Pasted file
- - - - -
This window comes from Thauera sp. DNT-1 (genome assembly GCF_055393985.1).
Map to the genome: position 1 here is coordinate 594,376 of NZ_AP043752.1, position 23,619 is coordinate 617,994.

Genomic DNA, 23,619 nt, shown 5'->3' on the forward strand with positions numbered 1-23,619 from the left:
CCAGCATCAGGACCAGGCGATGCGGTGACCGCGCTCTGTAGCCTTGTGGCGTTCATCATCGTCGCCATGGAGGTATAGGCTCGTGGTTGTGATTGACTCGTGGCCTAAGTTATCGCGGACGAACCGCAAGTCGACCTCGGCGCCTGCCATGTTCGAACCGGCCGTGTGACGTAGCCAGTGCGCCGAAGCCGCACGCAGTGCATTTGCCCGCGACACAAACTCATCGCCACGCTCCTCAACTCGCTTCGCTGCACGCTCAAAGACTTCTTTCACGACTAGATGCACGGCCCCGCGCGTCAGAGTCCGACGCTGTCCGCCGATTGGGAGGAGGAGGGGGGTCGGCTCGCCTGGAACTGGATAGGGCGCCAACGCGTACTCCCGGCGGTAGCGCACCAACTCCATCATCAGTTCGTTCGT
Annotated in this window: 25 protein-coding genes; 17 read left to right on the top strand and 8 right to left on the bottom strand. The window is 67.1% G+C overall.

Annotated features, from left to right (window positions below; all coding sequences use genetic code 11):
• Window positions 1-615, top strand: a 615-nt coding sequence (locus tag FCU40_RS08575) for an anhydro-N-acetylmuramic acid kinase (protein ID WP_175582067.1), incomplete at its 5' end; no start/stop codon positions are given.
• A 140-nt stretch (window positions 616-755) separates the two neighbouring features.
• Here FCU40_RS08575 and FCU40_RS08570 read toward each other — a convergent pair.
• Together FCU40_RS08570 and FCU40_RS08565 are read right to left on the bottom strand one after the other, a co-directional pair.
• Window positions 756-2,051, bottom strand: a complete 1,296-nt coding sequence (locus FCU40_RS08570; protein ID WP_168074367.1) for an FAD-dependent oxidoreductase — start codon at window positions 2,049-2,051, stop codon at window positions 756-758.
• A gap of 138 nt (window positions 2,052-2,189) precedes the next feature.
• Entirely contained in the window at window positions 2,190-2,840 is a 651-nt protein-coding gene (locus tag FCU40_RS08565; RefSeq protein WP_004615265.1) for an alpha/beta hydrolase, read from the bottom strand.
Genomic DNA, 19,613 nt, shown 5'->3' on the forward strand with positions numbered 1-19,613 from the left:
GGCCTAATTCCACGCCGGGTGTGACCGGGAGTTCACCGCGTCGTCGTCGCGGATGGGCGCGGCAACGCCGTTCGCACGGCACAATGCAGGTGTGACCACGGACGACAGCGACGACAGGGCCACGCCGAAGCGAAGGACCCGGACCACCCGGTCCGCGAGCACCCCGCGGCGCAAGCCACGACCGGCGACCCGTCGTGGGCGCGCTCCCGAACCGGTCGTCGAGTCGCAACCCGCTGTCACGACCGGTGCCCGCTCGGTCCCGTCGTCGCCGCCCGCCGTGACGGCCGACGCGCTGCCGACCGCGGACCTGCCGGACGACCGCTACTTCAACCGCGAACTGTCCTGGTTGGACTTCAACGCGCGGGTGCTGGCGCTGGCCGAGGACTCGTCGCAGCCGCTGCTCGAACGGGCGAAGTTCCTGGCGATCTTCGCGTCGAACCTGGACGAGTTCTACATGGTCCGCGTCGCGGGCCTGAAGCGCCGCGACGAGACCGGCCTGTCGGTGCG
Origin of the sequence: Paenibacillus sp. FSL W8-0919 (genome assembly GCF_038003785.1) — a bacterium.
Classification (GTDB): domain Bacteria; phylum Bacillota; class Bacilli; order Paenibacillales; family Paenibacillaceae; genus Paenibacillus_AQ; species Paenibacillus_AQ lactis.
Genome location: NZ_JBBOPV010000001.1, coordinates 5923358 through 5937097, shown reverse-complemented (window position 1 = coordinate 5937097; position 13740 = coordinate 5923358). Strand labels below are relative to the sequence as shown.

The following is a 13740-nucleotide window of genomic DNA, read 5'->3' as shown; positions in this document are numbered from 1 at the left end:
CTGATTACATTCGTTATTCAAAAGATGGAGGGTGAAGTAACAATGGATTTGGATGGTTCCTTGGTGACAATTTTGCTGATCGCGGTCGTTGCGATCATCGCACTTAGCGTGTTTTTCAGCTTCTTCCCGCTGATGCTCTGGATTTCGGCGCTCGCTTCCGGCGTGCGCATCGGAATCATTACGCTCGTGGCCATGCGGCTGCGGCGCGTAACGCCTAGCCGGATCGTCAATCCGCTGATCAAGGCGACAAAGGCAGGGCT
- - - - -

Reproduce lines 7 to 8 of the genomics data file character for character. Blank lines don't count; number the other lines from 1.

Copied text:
• Window positions 1-615, top strand: a 615-nt coding sequence (locus tag FCU40_RS08575) for an anhydro-N-acetylmuramic acid kinase (protein ID WP_175582067.1), incomplete at its 5' end; no start/stop codon positions are given.
• A 140-nt stretch (window positions 616-755) separates the two neighbouring features.